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Dave & Buster's Credit Card Hacker Sentenced; Settles FTC Charges

Posted On: 4/2/2010

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Dave and Buster's, Dave and Buster's Holdings Inc., Federal Trade Commission, Alberto Gonzalez, Jillian's, hackers, credit card hackers, amusements, coin-op machines, arcades

IRVING, TX – The entertainment and restaurant chain Dave and Buster's Holdings Inc. has settled charges that it the failed to adequately secure the credit and debit card information of customers, the Federal Trade Commission said this week.

The company, which has 53 restaurants, was hacked in mid-2007 by an intruder who installed unauthorized software to intercept data sent from the restaurants to credit card processing companies.

A nationwide hacking conspiracy that targeted entertainment chain, Office Max and two other retailers resulted in what federal officials called the "unparalleled" theft of millions of credit card numbers. Banks that covered the money stolen from the cards lost more than $600,000 across the four retail chains. Three men were charged with the crimes in 2008.

On March 24, Alberto Gonzalez, 28, was sentenced in U.S. District Court to two concurrent 20-year stints in federal prison for his part in the scheme. Authorities said Gonzalez was the mastermind behind the hacking conspiracy.

The amusement company operates 53 restaurant and entertainment complexes across the country under the names Dave & Buster's, Dave & Buster's Grand Sports Café and Jillian's.

According to the FTC, Dave & Buster's will put in place a comprehensive information security program as a condition for settling the case. It said the company collects credit card numbers and expiration dates from customers in order to obtain authorization for payment card purchases. The agency charges the company failed to take reasonable steps to secure this sensitive personal information on its computer network.

Commission officials added that Dave & Buster's took inadequate measures to detect and prevent unauthorized access to the network; adequately restrict outside access to the network, including access by service providers; monitor and filter outbound data traffic to identify and block the export of sensitive personal information without authorization; and use readily available security measures to limit access to its computer networks through wireless access points.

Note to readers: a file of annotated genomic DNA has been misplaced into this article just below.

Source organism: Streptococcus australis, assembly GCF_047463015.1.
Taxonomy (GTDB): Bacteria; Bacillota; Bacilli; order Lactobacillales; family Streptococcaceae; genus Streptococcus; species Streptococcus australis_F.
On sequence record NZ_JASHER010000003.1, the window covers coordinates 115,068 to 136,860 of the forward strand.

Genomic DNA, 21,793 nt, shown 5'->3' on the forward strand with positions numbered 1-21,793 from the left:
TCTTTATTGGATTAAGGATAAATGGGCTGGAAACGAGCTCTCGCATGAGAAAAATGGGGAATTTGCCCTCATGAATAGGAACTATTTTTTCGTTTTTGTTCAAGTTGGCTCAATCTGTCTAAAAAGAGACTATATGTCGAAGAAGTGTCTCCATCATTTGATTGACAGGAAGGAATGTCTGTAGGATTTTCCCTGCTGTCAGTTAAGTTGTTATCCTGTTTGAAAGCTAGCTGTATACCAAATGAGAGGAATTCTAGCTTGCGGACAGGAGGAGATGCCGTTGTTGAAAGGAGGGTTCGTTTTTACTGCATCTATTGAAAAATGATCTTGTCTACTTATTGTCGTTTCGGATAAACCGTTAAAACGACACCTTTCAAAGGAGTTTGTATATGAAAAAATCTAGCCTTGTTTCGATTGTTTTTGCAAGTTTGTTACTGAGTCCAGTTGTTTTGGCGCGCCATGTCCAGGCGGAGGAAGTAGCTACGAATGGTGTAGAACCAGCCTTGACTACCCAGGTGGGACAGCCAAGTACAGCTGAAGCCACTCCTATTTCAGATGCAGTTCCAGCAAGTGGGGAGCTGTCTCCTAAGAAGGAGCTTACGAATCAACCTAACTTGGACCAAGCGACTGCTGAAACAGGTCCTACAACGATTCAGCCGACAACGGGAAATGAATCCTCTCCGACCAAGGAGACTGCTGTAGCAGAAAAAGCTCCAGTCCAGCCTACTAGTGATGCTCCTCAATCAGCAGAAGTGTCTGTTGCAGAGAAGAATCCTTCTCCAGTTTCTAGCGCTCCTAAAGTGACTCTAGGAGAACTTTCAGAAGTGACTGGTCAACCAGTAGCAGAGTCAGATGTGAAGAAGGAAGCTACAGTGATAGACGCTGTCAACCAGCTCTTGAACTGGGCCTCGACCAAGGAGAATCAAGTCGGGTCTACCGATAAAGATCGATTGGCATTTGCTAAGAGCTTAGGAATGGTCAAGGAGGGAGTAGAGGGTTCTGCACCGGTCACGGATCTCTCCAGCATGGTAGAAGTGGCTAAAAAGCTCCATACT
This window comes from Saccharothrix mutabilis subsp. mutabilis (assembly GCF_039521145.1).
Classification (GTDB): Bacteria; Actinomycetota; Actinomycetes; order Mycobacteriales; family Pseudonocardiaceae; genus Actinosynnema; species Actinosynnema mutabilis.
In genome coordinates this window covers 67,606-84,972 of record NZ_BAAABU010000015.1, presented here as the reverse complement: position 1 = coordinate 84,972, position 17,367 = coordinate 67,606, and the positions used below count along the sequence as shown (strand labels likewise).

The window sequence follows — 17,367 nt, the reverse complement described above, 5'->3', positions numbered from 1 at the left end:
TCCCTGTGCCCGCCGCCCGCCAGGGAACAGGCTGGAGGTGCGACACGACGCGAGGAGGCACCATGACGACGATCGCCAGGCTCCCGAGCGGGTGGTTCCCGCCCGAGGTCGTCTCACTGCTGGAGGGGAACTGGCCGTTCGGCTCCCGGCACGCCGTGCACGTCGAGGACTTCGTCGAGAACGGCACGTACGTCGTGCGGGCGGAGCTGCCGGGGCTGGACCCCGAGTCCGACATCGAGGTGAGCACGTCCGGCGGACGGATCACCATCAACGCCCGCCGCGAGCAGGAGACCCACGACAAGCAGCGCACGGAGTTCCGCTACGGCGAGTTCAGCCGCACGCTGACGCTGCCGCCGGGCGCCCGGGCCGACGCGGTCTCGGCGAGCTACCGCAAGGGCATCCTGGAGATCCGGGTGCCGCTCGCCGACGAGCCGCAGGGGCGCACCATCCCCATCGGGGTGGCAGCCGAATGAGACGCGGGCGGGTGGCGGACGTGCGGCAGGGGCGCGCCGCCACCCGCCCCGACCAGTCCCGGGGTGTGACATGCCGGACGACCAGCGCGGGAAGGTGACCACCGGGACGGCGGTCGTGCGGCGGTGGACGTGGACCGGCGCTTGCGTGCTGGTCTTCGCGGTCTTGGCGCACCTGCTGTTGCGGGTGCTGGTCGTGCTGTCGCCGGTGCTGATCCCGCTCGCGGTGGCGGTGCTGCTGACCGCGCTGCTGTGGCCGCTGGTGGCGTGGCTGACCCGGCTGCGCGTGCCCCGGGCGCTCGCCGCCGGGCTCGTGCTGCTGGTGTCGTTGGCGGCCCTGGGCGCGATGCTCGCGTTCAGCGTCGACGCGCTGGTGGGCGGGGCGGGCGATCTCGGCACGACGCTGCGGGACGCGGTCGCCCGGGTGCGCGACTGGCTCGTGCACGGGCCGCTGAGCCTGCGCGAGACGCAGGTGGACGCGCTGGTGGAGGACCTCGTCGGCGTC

The FTC alleged that, as a result of these failures, a hacker exploited some of those vulnerabilities, installed unauthorized software and accessed about 130,000 credit and debit cards. The banks that issued the cards have claimed several hundred thousand dollars in fraudulent charges.

The settlement requires Dave & Buster's to establish and maintain a program designed to protect the security, confidentiality, and integrity of personal information collected from customers. It also requires the company to obtain independent professional audits every other year for 10 years, to ensure that the security program meets the standards of the settlement. In addition, the proposed settlement contains standard recordkeeping provisions to allow the FTC to monitor compliance.

The commission vote to approve the complaint; the proposed consent order was 4-0. An analysis of that consent order has been published in the Federal Register and is subject to public comment for 30 days, or until April 26, 2010, after which the FTC will decide whether to make it final.

The FTC said consent agreements and stipulated final orders are for settlement purposes only and do not constitute an admission by the defendant of a law violation. Stipulated final orders have the force of law when signed by the judge.

Shortly after the hacking conspiracy became public, Dave & Buster's said it had taken extensive steps to improve the security of its customers' credit card data.